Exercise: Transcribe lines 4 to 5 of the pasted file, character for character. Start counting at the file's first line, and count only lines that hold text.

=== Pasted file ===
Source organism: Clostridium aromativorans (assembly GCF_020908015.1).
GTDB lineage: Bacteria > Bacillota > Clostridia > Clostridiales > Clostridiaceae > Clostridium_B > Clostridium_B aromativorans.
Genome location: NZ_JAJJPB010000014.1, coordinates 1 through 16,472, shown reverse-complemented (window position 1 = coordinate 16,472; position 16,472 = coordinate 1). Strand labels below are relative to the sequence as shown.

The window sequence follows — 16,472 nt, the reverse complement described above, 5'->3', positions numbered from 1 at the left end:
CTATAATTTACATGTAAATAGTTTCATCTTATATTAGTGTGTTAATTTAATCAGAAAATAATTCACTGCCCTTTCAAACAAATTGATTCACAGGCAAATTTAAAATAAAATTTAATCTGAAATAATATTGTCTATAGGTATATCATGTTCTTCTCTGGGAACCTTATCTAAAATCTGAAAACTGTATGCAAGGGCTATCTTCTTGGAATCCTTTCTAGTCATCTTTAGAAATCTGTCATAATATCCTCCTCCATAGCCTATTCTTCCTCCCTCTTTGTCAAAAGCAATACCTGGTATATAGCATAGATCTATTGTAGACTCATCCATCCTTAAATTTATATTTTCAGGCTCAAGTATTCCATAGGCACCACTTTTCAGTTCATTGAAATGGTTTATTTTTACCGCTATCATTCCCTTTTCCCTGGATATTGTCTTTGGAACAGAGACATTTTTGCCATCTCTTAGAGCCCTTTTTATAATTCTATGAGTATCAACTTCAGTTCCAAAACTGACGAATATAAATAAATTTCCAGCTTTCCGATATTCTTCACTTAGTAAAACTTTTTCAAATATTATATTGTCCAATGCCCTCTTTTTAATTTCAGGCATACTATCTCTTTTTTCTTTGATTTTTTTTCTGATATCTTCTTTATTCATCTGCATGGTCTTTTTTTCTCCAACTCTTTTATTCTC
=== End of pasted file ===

The window sequence follows — 16,472 nt, the reverse complement described above, 5'->3', positions numbered from 1 at the left end:
CTATAATTTACATGTAAATAGTTTCATCTTATATTAGTGTGTTAATTTAATCAGAAAATAATTCACTGCCCTTTCAAACAAATTGATTCACAGGCAAATTTAAAATAAAATTTAATCTGAAATAATATTGTCTATAGGTATATCATGTTCTTCTCTGGGAACCTTATCTAAAATCTGAAAACTGTATGCAAGGGCTATCTTCTTGGAATCCTTTCTAGTCATCTTTAGAAATCTGTCATAATATCCTCCTCCATAGCCTATTCTTCCTCCCTCTTTGTCAAAAGCAATACCTGGTATATAGCATAGATCTATTGTAGACTCATCCATCCTTAAATTTATATTTTCAGGCTCAAGTATTCCATAGGCACCACTTTTCAGTTCATTGAAATGGTTTATTTTTACCGCTATCATTCCCTTTTCCCTGGATATTGTCTTTGGAACAGAGACATTTTTGCCATCTCTTAGAGCCCTTTTTATAATTCTATGAGTATCAACTTCAGTTCCAAAACTGACGAATATAAATAAATTTCCAGCTTTCCGATATTCTTCACTTAGTAAAACTTTTTCAAATATTATATTGTCCAATGCCCTCTTTTTAATTTCAGGCATACTATCTCTTTTTTCTTTGATTTTTTTTCTGATATCTTCTTTATTCATCTGCATGGTCTTTTTTTCTCCAACTCTTTTATTCTC